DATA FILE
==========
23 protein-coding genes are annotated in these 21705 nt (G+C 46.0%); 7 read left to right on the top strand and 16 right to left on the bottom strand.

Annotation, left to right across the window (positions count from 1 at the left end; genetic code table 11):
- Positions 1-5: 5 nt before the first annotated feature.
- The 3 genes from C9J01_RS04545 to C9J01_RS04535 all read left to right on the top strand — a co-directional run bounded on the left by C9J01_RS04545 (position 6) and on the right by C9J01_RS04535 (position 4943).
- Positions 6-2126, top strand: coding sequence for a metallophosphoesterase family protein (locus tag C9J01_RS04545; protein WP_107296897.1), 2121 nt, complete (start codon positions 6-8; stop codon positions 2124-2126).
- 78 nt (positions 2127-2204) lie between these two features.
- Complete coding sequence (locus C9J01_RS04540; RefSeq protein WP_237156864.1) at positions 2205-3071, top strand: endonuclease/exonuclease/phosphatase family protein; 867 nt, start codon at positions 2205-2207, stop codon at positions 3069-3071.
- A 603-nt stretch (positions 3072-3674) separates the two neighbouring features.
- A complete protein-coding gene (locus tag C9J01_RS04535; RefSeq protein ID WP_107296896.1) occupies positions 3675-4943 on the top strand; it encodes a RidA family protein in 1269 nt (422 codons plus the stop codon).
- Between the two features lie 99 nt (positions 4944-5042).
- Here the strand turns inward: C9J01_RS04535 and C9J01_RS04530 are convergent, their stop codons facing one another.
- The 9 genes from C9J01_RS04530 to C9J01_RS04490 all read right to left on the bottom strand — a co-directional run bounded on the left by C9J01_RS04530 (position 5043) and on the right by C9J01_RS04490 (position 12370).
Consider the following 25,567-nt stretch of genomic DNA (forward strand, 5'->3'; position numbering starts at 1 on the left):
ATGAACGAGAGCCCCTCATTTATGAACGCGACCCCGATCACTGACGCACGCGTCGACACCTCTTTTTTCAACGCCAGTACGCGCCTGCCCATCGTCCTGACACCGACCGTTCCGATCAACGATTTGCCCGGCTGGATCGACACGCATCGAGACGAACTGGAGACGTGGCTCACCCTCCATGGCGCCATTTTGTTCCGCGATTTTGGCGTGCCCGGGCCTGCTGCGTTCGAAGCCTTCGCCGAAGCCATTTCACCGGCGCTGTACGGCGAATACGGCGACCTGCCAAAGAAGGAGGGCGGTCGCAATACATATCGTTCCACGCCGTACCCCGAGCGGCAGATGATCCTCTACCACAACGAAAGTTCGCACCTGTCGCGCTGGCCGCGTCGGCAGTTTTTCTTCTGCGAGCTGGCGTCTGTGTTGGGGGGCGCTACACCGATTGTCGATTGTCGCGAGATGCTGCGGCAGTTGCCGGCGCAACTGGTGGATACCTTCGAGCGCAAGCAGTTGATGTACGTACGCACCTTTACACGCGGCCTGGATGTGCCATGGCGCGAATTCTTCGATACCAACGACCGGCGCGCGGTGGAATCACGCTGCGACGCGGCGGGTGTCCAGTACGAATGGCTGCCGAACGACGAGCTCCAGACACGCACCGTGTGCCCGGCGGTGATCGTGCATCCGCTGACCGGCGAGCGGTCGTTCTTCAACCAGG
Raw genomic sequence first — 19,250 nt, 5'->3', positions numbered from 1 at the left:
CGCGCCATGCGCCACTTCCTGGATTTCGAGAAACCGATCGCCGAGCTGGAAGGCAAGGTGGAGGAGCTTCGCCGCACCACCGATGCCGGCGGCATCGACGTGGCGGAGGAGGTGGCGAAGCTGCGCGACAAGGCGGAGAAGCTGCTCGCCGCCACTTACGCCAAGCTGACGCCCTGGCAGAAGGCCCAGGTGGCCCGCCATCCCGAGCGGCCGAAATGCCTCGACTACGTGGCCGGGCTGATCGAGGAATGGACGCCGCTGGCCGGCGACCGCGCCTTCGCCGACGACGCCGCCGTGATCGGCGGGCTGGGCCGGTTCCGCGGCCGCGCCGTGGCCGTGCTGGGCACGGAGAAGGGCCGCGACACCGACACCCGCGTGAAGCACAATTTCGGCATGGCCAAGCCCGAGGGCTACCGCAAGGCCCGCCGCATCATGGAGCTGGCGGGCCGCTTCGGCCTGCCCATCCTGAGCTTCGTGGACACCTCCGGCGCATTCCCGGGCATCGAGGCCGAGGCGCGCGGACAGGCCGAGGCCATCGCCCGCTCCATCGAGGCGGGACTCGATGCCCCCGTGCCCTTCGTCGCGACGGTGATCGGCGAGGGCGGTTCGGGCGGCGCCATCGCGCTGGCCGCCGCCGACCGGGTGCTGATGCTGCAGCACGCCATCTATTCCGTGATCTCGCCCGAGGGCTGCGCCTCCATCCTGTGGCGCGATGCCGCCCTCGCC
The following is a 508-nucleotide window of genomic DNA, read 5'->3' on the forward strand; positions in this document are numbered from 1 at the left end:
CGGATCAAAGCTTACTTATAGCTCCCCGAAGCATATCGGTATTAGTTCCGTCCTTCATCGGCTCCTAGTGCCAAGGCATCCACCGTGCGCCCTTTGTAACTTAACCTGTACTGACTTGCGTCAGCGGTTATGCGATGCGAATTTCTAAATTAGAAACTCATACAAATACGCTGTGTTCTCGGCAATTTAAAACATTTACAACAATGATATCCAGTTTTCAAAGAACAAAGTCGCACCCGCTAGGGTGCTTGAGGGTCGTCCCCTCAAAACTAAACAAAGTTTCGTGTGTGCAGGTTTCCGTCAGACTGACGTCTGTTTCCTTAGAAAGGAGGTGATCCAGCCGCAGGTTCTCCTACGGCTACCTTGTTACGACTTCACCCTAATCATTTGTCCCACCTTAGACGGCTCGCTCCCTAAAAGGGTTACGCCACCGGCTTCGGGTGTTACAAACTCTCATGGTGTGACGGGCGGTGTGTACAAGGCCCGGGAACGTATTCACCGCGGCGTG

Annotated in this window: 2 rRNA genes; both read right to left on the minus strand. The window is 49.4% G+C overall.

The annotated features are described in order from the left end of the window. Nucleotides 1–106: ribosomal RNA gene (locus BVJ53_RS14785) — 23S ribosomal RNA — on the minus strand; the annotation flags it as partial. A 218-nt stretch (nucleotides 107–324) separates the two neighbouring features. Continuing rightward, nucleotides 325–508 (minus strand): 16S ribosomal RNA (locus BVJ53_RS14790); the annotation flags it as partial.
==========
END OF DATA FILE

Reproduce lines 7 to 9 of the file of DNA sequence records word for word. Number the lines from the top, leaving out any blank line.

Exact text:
- Complete coding sequence (locus C9J01_RS04540; RefSeq protein WP_237156864.1) at positions 2205-3071, top strand: endonuclease/exonuclease/phosphatase family protein; 867 nt, start codon at positions 2205-2207, stop codon at positions 3069-3071.
- A 603-nt stretch (positions 3072-3674) separates the two neighbouring features.
- A complete protein-coding gene (locus tag C9J01_RS04535; RefSeq protein ID WP_107296896.1) occupies positions 3675-4943 on the top strand; it encodes a RidA family protein in 1269 nt (422 codons plus the stop codon).